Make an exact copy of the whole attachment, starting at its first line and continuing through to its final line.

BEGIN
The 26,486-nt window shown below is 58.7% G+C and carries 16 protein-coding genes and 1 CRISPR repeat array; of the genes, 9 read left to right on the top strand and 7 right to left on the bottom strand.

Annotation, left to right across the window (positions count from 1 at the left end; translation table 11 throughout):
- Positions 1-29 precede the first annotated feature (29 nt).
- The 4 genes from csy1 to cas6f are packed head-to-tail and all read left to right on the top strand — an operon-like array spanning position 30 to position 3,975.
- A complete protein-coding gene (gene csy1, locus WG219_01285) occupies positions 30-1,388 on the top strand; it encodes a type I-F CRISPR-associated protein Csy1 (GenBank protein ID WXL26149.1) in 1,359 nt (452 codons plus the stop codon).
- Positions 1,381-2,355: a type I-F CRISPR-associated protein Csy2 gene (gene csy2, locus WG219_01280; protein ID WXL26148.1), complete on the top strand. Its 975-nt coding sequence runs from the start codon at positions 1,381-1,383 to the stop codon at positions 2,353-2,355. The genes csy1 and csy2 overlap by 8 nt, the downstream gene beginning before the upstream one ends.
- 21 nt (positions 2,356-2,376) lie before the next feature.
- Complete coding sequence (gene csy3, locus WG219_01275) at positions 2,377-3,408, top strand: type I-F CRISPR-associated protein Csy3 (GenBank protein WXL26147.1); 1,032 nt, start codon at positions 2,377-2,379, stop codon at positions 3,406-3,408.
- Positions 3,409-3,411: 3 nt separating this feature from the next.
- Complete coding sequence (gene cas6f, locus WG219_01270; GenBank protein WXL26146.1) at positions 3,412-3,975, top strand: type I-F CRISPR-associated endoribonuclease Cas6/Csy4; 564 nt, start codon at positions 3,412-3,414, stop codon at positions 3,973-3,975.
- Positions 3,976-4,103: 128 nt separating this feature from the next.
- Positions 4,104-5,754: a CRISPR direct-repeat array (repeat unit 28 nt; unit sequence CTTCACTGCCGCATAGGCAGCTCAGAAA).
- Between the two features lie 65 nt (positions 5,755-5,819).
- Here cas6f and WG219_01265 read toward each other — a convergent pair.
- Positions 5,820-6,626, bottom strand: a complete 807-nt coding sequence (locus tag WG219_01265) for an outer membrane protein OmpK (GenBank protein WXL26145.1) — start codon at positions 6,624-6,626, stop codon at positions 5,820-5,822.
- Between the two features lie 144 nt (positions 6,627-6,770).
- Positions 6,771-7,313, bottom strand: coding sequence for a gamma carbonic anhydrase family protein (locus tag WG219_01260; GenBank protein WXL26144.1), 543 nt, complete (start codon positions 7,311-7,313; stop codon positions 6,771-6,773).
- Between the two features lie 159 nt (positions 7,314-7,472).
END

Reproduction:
The 26,486-nt window shown below is 58.7% G+C and carries 16 protein-coding genes and 1 CRISPR repeat array; of the genes, 9 read left to right on the top strand and 7 right to left on the bottom strand.

Annotation, left to right across the window (positions count from 1 at the left end; translation table 11 throughout):
- Positions 1-29 precede the first annotated feature (29 nt).
- The 4 genes from csy1 to cas6f are packed head-to-tail and all read left to right on the top strand — an operon-like array spanning position 30 to position 3,975.
- A complete protein-coding gene (gene csy1, locus WG219_01285) occupies positions 30-1,388 on the top strand; it encodes a type I-F CRISPR-associated protein Csy1 (GenBank protein ID WXL26149.1) in 1,359 nt (452 codons plus the stop codon).
- Positions 1,381-2,355: a type I-F CRISPR-associated protein Csy2 gene (gene csy2, locus WG219_01280; protein ID WXL26148.1), complete on the top strand. Its 975-nt coding sequence runs from the start codon at positions 1,381-1,383 to the stop codon at positions 2,353-2,355. The genes csy1 and csy2 overlap by 8 nt, the downstream gene beginning before the upstream one ends.
- 21 nt (positions 2,356-2,376) lie before the next feature.
- Complete coding sequence (gene csy3, locus WG219_01275) at positions 2,377-3,408, top strand: type I-F CRISPR-associated protein Csy3 (GenBank protein WXL26147.1); 1,032 nt, start codon at positions 2,377-2,379, stop codon at positions 3,406-3,408.
- Positions 3,409-3,411: 3 nt separating this feature from the next.
- Complete coding sequence (gene cas6f, locus WG219_01270; GenBank protein WXL26146.1) at positions 3,412-3,975, top strand: type I-F CRISPR-associated endoribonuclease Cas6/Csy4; 564 nt, start codon at positions 3,412-3,414, stop codon at positions 3,973-3,975.
- Positions 3,976-4,103: 128 nt separating this feature from the next.
- Positions 4,104-5,754: a CRISPR direct-repeat array (repeat unit 28 nt; unit sequence CTTCACTGCCGCATAGGCAGCTCAGAAA).
- Between the two features lie 65 nt (positions 5,755-5,819).
- Here cas6f and WG219_01265 read toward each other — a convergent pair.
- Positions 5,820-6,626, bottom strand: a complete 807-nt coding sequence (locus tag WG219_01265) for an outer membrane protein OmpK (GenBank protein WXL26145.1) — start codon at positions 6,624-6,626, stop codon at positions 5,820-5,822.
- Between the two features lie 144 nt (positions 6,627-6,770).
- Positions 6,771-7,313, bottom strand: coding sequence for a gamma carbonic anhydrase family protein (locus tag WG219_01260; GenBank protein WXL26144.1), 543 nt, complete (start codon positions 7,311-7,313; stop codon positions 6,771-6,773).
- Between the two features lie 159 nt (positions 7,314-7,472).